Mark E. Smith (Photo By Gary Miller)
The FallEmo's, July 16
Lurching into "The Joke" from 1995's Cerebral Caustic
, the Fall made it obvious why the masses had gathered at Emo's on a Wednesday evening. Witnessing Mark E. Smith in action was the dictionary definition of "rubbernecking," the crowd helplessly gawking at the irascible, middle-aged curmudgeon and his infinite barrage of corrosive one-liners and fuck-all demeanor. Everyone from Pavement and Clinic to Spoon has aped the Fall's click-clack rhythms and signature sing-speak vocals since their inception in 1977, yet Smith's brash attitude and acerbic world-view have kept them out of mass conscience the entire duration. As Smith walked onstage, the Fall's return to ATX was met with a palpable sigh of relief from hardcore fans, their anti-hero having finally arrived. Assault charges and visa issues have kept the Fall out of the States the past few years, suggesting Smith is quite a prick offstage, too. Obviously back at the top of his game, Smith led his latest lineup through 70 minutes of bare-boned rattlers, which worked in tandem with the humidity settling under the audience's collar. "Sparta FC," from the forthcoming Country on the Click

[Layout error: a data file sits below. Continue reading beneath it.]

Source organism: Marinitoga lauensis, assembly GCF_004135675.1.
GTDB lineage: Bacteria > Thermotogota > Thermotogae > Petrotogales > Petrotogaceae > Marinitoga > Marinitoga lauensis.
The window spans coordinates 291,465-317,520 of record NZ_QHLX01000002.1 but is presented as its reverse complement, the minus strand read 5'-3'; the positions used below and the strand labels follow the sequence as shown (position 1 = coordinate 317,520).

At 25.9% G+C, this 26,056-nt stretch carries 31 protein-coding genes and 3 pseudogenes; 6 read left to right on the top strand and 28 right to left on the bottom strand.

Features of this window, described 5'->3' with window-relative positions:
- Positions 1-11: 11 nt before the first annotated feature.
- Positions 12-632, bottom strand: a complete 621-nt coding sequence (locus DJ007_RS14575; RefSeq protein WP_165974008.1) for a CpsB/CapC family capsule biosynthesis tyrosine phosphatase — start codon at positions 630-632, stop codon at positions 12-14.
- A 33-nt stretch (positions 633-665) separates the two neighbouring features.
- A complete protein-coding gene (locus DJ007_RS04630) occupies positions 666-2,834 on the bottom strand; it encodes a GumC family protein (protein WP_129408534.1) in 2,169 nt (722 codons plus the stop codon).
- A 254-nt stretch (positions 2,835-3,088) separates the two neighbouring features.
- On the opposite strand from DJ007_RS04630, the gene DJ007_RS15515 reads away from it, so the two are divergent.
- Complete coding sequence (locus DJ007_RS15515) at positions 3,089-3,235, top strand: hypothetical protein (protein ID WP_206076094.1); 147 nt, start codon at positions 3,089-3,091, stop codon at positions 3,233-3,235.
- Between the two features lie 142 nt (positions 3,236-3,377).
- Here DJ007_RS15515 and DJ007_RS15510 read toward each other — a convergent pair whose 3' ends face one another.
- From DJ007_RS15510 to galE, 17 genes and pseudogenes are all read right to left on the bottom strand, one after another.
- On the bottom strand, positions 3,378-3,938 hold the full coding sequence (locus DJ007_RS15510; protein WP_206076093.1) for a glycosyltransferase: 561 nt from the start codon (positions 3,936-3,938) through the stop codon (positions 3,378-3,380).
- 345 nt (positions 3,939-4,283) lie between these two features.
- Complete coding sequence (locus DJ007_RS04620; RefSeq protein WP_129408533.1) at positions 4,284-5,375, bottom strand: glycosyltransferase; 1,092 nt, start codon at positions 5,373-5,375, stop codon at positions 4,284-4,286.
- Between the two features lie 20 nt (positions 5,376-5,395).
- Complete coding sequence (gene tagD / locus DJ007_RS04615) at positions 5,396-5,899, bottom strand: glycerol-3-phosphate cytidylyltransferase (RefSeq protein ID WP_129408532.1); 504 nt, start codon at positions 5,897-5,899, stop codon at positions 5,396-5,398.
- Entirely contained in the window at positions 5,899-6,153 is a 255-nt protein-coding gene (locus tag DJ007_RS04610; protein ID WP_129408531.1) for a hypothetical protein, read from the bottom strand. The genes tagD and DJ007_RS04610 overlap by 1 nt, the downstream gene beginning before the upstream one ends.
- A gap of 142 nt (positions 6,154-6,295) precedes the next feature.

, and the classic "Mr. Pharmacist" were crowd pleasers, but it was the one-two knockout of "White Lightning" and "Dr. Buck's Letter" during the second and final encore that finally satisfied Mr. Smith and crew. As the Fall delivered these jabs, one felt that if Jarvis Cocker, Shane MacGowan, and/or James Bond himself approached the stage in a duel-style challenge, Smith would've blown 'em away with a snarl and curl of the lip. Although Smith's band was nearly flawless, he refused to acknowledge it. Increasingly agitated as the set wore on, Smith tottered from one side of the stage to the other, moving microphones, twiddling amp knobs, and turning off the parts of songs he didn't want to hear. Disgusting in its accuracy, Smith's over-the-top cocky performance is why the Fall remains the band you love to ignore.